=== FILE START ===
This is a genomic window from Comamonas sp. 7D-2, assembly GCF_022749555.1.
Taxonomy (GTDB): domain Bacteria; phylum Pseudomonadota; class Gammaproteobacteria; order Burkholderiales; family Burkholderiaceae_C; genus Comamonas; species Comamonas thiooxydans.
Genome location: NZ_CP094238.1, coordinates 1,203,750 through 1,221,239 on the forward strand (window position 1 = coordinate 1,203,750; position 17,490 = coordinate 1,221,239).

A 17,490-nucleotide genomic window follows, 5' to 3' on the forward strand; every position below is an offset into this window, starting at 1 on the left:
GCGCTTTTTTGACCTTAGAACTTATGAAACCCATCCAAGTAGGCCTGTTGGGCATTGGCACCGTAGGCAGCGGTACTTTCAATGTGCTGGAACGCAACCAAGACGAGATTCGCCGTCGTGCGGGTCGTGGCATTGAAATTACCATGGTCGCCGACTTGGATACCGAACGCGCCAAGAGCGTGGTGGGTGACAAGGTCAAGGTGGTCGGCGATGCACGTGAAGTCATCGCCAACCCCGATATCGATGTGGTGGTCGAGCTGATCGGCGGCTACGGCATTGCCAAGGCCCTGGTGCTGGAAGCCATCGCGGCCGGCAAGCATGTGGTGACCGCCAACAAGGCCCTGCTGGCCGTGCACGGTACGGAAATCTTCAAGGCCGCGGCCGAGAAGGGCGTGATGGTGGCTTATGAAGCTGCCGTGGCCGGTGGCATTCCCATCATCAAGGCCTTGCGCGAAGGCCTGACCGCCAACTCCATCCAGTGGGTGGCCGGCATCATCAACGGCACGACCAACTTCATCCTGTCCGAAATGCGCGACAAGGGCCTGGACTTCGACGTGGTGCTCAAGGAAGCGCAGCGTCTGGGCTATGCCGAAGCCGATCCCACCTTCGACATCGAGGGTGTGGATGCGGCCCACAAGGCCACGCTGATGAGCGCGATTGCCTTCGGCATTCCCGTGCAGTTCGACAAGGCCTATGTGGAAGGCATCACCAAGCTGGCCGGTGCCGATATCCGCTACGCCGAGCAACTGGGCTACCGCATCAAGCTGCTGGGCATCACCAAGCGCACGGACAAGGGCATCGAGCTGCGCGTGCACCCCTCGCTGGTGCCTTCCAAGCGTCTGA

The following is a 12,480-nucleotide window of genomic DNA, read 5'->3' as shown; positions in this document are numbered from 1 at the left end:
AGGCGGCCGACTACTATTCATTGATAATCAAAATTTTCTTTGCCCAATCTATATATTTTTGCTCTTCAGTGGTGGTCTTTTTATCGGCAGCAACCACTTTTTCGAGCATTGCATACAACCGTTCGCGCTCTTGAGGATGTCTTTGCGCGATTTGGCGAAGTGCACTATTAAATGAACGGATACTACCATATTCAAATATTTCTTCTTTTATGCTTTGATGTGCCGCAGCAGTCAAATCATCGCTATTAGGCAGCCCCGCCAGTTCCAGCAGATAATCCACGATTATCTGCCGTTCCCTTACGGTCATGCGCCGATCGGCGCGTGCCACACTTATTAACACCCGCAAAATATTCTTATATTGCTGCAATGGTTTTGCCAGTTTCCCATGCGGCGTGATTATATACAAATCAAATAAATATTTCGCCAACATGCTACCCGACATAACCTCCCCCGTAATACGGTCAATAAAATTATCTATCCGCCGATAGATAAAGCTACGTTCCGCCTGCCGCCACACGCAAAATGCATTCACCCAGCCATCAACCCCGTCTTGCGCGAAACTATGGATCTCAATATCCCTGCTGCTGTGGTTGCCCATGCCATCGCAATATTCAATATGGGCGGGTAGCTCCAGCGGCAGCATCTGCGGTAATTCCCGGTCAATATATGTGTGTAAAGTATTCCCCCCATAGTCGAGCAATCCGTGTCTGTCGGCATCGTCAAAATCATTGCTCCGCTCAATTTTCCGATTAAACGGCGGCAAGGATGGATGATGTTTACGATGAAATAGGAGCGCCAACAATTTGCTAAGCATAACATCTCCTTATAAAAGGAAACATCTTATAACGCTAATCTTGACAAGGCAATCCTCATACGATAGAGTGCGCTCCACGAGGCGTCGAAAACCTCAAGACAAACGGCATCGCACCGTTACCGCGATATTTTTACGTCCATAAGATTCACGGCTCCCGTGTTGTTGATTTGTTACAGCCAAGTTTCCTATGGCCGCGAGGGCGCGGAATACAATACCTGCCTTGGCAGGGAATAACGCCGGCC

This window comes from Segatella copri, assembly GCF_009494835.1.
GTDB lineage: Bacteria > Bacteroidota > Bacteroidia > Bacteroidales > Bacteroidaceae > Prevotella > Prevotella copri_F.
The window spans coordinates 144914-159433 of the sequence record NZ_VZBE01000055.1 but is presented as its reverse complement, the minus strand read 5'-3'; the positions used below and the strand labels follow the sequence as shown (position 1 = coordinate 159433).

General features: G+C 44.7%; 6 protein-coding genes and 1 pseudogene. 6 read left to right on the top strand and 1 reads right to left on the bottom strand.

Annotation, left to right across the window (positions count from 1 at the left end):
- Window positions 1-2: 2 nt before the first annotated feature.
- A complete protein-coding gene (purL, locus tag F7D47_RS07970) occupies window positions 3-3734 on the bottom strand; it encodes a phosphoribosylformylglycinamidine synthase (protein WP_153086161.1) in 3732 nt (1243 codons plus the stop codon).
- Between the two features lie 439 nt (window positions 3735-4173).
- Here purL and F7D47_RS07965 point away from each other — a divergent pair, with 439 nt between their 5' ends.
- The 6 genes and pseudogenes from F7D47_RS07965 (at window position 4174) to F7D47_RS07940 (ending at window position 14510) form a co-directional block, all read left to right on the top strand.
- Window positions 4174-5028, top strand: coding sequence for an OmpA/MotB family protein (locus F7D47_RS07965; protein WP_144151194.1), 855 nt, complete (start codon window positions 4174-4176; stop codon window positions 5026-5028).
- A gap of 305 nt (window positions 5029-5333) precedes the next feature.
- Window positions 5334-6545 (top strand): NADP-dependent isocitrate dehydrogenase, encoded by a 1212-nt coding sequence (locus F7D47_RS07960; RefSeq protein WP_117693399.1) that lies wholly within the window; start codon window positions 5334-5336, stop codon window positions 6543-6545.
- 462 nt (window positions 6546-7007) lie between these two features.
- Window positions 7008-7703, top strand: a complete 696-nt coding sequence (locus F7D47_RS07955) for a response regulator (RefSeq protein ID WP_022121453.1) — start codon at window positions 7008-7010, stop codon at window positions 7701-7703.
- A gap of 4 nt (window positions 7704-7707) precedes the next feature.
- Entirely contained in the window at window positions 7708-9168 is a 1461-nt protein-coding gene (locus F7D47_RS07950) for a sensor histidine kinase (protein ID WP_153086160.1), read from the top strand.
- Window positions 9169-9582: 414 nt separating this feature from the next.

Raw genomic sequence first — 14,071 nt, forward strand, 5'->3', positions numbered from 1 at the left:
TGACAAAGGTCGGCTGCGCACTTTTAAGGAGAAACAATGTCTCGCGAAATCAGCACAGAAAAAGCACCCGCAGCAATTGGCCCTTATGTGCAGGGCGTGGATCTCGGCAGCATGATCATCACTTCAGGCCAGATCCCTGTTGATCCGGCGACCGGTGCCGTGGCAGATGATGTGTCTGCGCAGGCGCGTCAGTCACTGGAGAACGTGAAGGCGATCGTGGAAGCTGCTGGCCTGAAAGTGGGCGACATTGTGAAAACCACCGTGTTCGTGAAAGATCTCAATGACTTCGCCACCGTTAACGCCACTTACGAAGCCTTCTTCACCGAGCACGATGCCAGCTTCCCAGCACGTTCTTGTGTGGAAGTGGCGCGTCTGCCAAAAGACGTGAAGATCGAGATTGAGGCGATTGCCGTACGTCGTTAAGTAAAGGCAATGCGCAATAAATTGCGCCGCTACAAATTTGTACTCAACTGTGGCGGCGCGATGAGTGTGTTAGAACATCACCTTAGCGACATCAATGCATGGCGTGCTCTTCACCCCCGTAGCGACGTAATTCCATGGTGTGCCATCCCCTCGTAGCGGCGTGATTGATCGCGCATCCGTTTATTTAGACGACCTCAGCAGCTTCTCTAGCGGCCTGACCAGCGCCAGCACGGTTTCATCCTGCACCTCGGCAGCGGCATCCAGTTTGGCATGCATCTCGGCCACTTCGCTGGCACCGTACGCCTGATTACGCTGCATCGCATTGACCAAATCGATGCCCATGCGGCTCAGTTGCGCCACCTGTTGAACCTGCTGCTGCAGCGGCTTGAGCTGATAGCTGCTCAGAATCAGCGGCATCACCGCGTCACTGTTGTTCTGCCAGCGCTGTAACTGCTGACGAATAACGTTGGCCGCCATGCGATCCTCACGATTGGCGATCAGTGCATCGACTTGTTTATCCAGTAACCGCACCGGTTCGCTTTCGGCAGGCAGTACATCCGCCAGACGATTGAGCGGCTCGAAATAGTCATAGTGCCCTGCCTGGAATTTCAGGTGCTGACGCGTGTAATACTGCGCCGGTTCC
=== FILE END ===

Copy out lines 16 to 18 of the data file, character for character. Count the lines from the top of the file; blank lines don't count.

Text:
- Here purL and F7D47_RS07965 point away from each other — a divergent pair, with 439 nt between their 5' ends.
- The 6 genes and pseudogenes from F7D47_RS07965 (at window position 4174) to F7D47_RS07940 (ending at window position 14510) form a co-directional block, all read left to right on the top strand.
- Window positions 4174-5028, top strand: coding sequence for an OmpA/MotB family protein (locus F7D47_RS07965; protein WP_144151194.1), 855 nt, complete (start codon window positions 4174-4176; stop codon window positions 5026-5028).